The following was written by Pam Dolajeck, a participant in the Workin' for Wolves weekend – October 2004. As usual, Lakota greeted everyone with much enthusiasm. She seemed quite excited to see everyone. Saturday rained all day, with the Exhibit pack in the holding area while the pond rock hauling was completed. The wolves were very excited and quite vocal, including the retired pack. Lakota seemed more inquisitive than the rest. When the work was done in the retirement enclosure, Lakota greeted everyone with sniffs and licks and really didn't seem intimidated by our presence at all. She actually enjoyed the attention. On a side note, Lakota dug into the restricted area after the concrete slab was done. Jen Westland, Jim Williams and Matt Fetterer created a rock and plywood barrier that kept her out of the concrete for the night.
Lakota has been quite the digger lately. We're not sure if she's caching or just looking for something to occupy her time. She also has a fair amount of grass stains on her nose. She may be planning a subterrestrial lifestyle. She certainly has a tunnel system dug throughout the enclosure. The concrete pad laid by the Workin' for Wolves team has set up well, despite Lakota's help.
Lakota really enjoys cooler weather. She's been howling more frequently on the mornings staff come in and she's been more excited to see staff. An excess of roadkill deer this week (staff picked up a truckload from the Wildlife Science Center in near Forest Lake, MN) meant that Lakota had 2 deer to possess over the weekend. She was busy chasing ravens from her possessions.
One indication of animal health is the condition of their pelage. The retired wolves have as glossy of a coat as the main exhibit, probably due in part to the daily vitamins given to all the wolves at the Center. In this week's photo, Lakota is shown getting a coat check by wolf care member, Nancy Jo Tubbs, who also serves as Chair of the International Wolf Center Board. This is also a good opportunity for staff to look for an skin abnormalities or external parasites on the wolves. These checks are done daily by a team of approximately 7 handlers rotating checks.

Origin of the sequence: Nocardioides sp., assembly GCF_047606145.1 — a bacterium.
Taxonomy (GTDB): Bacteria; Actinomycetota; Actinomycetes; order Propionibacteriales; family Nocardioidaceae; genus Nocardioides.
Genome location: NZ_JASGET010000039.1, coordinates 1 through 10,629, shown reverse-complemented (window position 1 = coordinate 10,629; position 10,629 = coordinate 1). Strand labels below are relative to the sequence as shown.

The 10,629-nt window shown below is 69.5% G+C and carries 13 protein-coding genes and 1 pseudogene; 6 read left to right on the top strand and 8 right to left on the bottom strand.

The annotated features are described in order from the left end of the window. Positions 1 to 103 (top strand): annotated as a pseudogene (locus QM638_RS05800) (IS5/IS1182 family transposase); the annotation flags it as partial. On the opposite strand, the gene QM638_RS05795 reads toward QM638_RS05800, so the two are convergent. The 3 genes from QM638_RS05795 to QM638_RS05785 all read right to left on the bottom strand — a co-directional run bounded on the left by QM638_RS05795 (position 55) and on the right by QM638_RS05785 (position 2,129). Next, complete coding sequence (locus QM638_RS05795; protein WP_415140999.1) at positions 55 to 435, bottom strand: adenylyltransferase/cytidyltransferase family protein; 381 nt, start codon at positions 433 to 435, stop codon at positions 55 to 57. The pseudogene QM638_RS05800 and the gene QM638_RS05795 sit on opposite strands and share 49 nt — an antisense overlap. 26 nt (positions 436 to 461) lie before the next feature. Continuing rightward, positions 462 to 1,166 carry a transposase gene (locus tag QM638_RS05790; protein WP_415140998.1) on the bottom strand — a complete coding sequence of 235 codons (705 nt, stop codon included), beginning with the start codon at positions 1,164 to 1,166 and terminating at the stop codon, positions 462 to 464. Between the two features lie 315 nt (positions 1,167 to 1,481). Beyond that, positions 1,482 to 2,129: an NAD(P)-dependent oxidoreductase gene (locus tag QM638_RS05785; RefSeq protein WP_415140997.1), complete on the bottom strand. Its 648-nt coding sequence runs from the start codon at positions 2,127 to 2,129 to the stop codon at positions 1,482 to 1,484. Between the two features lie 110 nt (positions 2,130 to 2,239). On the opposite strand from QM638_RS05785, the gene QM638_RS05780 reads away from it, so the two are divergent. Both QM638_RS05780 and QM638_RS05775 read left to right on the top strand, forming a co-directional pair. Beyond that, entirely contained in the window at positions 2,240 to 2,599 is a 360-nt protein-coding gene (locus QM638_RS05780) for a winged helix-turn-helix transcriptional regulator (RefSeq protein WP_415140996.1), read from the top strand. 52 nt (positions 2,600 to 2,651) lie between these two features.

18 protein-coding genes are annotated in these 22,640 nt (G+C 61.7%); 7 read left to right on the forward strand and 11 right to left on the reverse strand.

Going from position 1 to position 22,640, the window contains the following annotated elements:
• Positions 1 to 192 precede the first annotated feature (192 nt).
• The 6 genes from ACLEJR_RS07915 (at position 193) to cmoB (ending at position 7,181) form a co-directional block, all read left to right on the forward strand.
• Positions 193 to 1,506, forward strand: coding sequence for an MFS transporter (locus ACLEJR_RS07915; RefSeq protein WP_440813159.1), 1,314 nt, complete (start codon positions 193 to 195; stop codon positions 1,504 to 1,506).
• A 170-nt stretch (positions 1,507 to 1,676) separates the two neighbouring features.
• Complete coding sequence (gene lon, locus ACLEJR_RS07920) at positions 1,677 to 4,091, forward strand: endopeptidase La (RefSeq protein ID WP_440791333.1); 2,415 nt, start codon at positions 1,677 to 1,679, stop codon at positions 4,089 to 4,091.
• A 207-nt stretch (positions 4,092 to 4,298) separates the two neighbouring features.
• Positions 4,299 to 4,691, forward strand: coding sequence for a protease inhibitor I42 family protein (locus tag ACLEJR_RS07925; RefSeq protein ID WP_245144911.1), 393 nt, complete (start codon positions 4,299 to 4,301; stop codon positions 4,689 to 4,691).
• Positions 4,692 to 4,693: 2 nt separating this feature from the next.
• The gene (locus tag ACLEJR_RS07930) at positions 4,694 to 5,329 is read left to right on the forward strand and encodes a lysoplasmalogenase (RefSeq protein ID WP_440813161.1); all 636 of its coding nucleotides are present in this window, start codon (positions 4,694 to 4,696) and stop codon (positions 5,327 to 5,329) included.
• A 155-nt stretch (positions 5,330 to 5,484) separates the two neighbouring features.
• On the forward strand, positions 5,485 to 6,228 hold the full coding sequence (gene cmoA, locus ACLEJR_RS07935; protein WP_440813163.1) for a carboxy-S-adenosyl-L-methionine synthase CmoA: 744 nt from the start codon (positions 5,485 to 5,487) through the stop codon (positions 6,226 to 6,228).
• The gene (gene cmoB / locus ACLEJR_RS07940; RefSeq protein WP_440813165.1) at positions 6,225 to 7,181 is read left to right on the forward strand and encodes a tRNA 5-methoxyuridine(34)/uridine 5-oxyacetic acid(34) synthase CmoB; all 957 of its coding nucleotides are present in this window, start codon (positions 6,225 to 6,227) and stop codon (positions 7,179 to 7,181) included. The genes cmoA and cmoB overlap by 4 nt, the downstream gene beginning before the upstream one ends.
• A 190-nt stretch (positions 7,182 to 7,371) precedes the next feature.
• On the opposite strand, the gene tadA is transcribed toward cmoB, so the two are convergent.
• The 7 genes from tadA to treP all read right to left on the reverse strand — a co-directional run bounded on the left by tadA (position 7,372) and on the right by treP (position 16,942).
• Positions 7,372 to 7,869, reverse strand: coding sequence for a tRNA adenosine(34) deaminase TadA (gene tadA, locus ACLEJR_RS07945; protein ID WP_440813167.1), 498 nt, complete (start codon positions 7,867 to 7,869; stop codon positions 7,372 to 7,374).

On Thanksgiving morning, Wolf Care Staff Jen Westlund, Matt Fetterer and Jess Edberg came in at 8 am to do wolf care. They noticed Lakota was lethargic, a bit humped over and seemed to be suffering some discomort to the stomach area. Jen Westlund contacted the Vet, Dr. Chip Hanson and he came up for an examination. There was concern that there may have been an intestinal blockage, so she was chemically immobilized and brought to the Vet Clinic. Xrays, bloodwork and a scope of her stomach revealed no signs of a blockage, but her elevated temperature was a concern that she was fighting an infection. She was started on Intramuscular antibiotics twice a day for 7 days. Wolf care staff monitored throughout the weekend and more bloodwork will be done on Monday. She is up and moving around, but remains a bit lethargic and uninterested in food. Treatments are ongoing to deal with dehydration and electrolyte imbalance. She remains in the denbox resting most of the day, but twice daily, the curators dogs are brought on site to provide stimulus. She always gets up to see the dogs and seems to be improved after their visit.
The International Wolf Center advances the survival of wolf populations by teaching about wolves, their relationship to wildlands and the human role in their future.